On March 26, U.S. News & World Report published an article, written by Anna Medaris Miller, titled "Is Food Stress Making You Fat?" It was a well-researched piece which quoted not only me but also Julie L. Pike, a psychologist in Durham, North Carolina, and Dr. Tiffany Lowe-Payne, an obesity specialist also located in North Carolina.
The article's main points are that stress is actually counterproductive to efforts to lose weight. As Miller writes, "The more you worry about what you eat, the more weight you may gain (or the less weight you lose). . . .Studies show, for example, that women who report preoccupation with weight and dietary restraint--i.e., trying to limit how much they eat in order to lose or maintain weight--are more likely to gain weight than lose it."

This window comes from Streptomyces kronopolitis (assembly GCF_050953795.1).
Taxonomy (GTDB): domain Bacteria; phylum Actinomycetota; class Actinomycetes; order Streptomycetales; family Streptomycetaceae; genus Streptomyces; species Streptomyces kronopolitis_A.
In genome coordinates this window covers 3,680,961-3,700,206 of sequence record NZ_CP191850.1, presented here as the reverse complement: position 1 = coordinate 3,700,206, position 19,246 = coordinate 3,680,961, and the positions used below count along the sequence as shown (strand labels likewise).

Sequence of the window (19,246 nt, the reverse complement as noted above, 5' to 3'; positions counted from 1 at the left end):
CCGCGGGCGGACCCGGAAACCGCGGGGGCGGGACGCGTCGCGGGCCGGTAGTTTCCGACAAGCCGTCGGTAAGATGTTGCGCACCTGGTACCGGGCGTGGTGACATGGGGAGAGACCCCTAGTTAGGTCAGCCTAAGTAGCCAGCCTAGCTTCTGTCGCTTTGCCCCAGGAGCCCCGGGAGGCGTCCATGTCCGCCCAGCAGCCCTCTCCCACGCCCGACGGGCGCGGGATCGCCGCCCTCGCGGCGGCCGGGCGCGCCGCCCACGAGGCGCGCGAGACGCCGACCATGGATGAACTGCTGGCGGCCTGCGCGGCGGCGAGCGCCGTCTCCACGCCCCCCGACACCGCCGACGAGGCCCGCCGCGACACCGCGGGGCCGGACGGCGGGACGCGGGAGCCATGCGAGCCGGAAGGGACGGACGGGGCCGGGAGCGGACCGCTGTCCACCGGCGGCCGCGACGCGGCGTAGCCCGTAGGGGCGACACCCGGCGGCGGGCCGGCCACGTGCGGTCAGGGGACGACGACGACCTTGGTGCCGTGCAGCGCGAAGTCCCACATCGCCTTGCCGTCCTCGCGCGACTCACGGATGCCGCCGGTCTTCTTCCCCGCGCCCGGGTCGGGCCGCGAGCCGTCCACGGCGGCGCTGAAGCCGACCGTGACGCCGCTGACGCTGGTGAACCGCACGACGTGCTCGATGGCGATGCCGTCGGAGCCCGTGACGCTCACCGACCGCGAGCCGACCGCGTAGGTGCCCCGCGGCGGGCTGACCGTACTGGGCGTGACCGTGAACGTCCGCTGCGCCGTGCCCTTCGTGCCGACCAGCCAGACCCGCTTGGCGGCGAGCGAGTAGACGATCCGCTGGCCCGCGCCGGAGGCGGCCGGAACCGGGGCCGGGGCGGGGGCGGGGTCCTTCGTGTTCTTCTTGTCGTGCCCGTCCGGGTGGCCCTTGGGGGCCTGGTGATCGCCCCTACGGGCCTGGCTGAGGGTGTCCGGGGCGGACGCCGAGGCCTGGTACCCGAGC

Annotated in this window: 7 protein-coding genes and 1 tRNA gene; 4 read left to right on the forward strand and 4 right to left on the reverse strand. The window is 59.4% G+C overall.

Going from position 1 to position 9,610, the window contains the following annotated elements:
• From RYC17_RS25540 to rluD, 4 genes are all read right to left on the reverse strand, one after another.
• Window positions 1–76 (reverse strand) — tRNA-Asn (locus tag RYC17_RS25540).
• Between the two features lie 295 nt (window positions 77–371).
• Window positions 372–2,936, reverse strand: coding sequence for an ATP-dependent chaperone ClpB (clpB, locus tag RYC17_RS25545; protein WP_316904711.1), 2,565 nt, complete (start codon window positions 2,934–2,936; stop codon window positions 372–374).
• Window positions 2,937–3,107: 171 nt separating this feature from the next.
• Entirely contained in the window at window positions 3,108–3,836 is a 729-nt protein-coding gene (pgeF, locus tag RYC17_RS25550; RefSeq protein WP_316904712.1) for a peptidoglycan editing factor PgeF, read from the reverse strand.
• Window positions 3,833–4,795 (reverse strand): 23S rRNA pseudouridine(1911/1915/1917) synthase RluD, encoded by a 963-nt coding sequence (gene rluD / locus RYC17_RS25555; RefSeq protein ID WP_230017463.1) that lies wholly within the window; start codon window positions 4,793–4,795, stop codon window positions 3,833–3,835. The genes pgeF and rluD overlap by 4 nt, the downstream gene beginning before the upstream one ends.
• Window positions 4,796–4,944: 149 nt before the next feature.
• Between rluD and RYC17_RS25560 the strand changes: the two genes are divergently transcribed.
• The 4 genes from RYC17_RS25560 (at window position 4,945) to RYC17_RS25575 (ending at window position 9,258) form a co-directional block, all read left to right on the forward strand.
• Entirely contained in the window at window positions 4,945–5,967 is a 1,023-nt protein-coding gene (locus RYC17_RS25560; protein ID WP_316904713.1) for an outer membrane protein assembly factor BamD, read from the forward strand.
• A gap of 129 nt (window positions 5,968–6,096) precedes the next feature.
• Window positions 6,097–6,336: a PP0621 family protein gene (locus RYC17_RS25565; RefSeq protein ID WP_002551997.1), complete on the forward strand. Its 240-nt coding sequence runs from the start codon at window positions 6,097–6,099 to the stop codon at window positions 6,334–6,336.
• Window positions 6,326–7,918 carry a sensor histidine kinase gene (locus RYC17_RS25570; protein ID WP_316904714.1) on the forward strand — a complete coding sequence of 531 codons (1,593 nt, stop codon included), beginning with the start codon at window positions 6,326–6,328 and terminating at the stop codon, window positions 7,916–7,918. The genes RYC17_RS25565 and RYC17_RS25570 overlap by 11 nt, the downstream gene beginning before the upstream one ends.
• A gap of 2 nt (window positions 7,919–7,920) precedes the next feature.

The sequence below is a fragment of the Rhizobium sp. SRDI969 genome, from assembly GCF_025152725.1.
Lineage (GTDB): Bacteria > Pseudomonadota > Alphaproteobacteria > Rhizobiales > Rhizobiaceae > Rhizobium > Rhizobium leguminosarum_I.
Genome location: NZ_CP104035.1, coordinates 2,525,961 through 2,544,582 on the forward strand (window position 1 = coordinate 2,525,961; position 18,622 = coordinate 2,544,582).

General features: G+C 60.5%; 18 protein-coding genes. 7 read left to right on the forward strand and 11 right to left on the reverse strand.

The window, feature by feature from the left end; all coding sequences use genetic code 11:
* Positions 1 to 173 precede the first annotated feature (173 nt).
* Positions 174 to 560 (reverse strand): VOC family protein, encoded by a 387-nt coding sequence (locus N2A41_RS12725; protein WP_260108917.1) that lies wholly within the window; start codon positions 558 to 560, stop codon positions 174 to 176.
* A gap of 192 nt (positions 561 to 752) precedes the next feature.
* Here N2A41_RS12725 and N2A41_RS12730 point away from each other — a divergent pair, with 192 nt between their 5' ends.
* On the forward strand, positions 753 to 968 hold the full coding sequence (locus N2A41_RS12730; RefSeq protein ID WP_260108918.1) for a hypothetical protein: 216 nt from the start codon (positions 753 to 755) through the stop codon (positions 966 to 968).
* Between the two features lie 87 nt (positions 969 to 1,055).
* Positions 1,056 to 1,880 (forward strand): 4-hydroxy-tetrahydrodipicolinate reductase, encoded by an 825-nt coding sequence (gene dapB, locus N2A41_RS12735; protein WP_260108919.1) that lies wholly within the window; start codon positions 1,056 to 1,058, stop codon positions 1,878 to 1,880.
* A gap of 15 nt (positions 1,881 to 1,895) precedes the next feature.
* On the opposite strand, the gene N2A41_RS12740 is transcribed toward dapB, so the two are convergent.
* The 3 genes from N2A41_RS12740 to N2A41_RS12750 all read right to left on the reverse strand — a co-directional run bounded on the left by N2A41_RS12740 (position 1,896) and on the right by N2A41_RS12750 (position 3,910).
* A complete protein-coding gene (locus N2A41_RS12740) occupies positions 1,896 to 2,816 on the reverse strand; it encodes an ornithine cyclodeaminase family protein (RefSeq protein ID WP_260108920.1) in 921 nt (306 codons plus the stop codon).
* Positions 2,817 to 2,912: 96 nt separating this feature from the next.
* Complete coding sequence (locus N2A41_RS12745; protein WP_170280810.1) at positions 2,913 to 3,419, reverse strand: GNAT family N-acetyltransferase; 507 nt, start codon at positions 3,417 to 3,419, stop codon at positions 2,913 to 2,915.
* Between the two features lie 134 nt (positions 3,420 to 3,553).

"It also has to do with how your mind influences your body." As Julie Pike comments in the article, "Thoughts generate emotions, and all emotions are physiologic responses to an interpretation" In other words, as Miller writes, "When long-term eating obsessions, food fears or weight worries cause chronic stress, they can set you up for the very thing you're spending so much energy trying to avoid: weight gain."
Today's Words of Wisdom: "There's no bodily event that goes unregistered in the mind, and no mental occurrence that doesn't affect your body in some way. The healthier you become, the more unified the mind and body get to be--until finally they form a single entity, the body mind of the whole person." Don Miller, Bodymind